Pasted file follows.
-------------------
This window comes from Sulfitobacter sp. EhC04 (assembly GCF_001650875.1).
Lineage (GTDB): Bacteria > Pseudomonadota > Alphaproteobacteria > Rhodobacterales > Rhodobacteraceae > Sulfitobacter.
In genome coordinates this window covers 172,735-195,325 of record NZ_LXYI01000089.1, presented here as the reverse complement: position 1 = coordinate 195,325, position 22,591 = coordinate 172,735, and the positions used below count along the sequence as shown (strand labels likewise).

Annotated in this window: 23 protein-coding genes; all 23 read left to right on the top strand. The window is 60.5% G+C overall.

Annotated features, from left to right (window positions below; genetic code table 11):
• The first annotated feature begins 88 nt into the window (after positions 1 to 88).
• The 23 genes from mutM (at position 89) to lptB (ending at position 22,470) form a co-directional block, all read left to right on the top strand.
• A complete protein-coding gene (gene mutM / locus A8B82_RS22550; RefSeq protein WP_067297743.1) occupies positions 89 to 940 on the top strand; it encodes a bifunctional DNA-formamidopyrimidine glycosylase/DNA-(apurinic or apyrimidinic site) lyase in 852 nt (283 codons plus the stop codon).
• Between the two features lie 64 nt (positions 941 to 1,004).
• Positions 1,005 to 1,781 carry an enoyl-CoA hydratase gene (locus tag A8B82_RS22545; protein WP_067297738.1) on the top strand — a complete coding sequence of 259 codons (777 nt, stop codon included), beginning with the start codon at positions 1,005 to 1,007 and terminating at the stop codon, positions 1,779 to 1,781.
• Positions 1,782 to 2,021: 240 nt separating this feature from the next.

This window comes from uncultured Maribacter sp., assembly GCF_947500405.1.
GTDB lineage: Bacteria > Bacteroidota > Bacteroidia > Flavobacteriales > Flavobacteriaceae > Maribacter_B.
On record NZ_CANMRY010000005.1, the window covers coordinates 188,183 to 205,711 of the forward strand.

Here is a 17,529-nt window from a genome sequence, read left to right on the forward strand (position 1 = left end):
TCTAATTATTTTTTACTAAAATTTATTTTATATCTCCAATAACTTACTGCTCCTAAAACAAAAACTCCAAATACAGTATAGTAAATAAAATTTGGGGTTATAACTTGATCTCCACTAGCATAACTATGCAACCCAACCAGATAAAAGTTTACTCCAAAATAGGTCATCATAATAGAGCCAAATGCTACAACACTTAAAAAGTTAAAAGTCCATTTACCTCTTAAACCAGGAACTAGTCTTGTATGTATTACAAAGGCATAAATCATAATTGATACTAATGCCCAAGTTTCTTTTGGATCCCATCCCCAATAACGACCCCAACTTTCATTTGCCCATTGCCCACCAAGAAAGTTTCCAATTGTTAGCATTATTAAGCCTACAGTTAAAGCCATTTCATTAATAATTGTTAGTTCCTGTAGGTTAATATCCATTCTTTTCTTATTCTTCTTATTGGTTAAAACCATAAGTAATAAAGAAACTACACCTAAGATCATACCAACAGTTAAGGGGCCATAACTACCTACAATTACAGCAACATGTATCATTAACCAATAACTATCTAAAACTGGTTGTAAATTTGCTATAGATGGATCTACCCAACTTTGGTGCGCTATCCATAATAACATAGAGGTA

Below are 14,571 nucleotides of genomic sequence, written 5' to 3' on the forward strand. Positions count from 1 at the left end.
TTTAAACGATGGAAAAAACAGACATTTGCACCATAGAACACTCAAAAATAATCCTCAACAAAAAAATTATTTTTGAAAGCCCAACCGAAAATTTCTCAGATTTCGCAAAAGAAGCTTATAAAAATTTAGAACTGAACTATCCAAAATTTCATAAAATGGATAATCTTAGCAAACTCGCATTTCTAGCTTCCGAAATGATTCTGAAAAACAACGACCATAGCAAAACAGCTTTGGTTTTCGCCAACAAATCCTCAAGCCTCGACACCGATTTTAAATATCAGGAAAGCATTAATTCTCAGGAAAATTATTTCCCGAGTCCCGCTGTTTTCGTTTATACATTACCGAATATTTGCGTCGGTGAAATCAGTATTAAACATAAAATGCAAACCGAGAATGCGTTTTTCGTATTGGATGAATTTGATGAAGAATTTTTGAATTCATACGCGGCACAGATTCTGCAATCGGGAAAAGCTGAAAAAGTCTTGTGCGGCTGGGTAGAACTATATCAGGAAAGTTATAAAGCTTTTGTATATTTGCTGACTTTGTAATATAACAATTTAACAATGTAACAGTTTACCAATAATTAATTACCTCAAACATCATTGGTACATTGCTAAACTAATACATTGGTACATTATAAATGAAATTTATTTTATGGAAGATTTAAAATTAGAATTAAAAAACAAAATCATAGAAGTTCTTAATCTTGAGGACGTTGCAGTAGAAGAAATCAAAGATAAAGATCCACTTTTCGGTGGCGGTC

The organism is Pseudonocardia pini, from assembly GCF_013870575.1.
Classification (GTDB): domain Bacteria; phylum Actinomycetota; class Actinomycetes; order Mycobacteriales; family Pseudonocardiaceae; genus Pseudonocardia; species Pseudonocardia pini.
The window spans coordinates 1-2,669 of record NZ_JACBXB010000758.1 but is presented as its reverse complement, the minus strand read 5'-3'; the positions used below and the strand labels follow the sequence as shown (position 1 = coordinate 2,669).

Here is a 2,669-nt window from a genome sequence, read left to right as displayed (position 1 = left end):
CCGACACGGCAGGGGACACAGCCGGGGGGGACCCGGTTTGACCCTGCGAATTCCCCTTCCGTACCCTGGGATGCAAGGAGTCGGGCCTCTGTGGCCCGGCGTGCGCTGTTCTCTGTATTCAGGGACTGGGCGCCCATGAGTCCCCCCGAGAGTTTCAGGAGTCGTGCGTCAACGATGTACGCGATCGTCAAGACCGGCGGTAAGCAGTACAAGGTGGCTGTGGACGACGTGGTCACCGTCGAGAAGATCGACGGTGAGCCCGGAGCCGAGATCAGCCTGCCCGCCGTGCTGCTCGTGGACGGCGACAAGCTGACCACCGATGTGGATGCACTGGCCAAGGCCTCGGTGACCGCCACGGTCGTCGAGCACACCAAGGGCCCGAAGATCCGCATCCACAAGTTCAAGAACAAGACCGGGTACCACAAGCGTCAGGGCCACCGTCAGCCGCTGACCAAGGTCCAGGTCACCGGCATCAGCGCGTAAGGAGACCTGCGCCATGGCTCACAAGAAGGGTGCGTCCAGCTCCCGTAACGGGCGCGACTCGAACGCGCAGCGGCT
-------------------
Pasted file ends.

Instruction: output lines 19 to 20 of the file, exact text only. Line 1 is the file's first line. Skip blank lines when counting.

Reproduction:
The organism is Pseudonocardia pini, from assembly GCF_013870575.1.
Classification (GTDB): domain Bacteria; phylum Actinomycetota; class Actinomycetes; order Mycobacteriales; family Pseudonocardiaceae; genus Pseudonocardia; species Pseudonocardia pini.